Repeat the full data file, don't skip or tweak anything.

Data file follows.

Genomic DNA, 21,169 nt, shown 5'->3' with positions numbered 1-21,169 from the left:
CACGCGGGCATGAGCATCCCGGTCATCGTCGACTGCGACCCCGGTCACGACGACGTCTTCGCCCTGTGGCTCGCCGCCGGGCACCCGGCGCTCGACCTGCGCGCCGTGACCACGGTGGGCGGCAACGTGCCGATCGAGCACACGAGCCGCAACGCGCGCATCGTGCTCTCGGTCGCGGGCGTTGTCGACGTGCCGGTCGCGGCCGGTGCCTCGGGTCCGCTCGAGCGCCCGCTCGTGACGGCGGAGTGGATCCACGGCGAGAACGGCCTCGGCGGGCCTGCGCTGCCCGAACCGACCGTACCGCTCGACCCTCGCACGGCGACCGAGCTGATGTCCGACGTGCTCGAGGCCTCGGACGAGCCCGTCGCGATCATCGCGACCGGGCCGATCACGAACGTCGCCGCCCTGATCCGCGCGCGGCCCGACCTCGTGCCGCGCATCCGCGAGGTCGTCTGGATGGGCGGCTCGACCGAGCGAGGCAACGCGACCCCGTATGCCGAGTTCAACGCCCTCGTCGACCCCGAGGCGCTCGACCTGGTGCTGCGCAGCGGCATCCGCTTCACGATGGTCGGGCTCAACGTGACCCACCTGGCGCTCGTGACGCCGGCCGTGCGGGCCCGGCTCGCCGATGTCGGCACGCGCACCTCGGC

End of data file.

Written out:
Genomic DNA, 21,169 nt, shown 5'->3' with positions numbered 1-21,169 from the left:
CACGCGGGCATGAGCATCCCGGTCATCGTCGACTGCGACCCCGGTCACGACGACGTCTTCGCCCTGTGGCTCGCCGCCGGGCACCCGGCGCTCGACCTGCGCGCCGTGACCACGGTGGGCGGCAACGTGCCGATCGAGCACACGAGCCGCAACGCGCGCATCGTGCTCTCGGTCGCGGGCGTTGTCGACGTGCCGGTCGCGGCCGGTGCCTCGGGTCCGCTCGAGCGCCCGCTCGTGACGGCGGAGTGGATCCACGGCGAGAACGGCCTCGGCGGGCCTGCGCTGCCCGAACCGACCGTACCGCTCGACCCTCGCACGGCGACCGAGCTGATGTCCGACGTGCTCGAGGCCTCGGACGAGCCCGTCGCGATCATCGCGACCGGGCCGATCACGAACGTCGCCGCCCTGATCCGCGCGCGGCCCGACCTCGTGCCGCGCATCCGCGAGGTCGTCTGGATGGGCGGCTCGACCGAGCGAGGCAACGCGACCCCGTATGCCGAGTTCAACGCCCTCGTCGACCCCGAGGCGCTCGACCTGGTGCTGCGCAGCGGCATCCGCTTCACGATGGTCGGGCTCAACGTGACCCACCTGGCGCTCGTGACGCCGGCCGTGCGGGCCCGGCTCGCCGATGTCGGCACGCGCACCTCGGC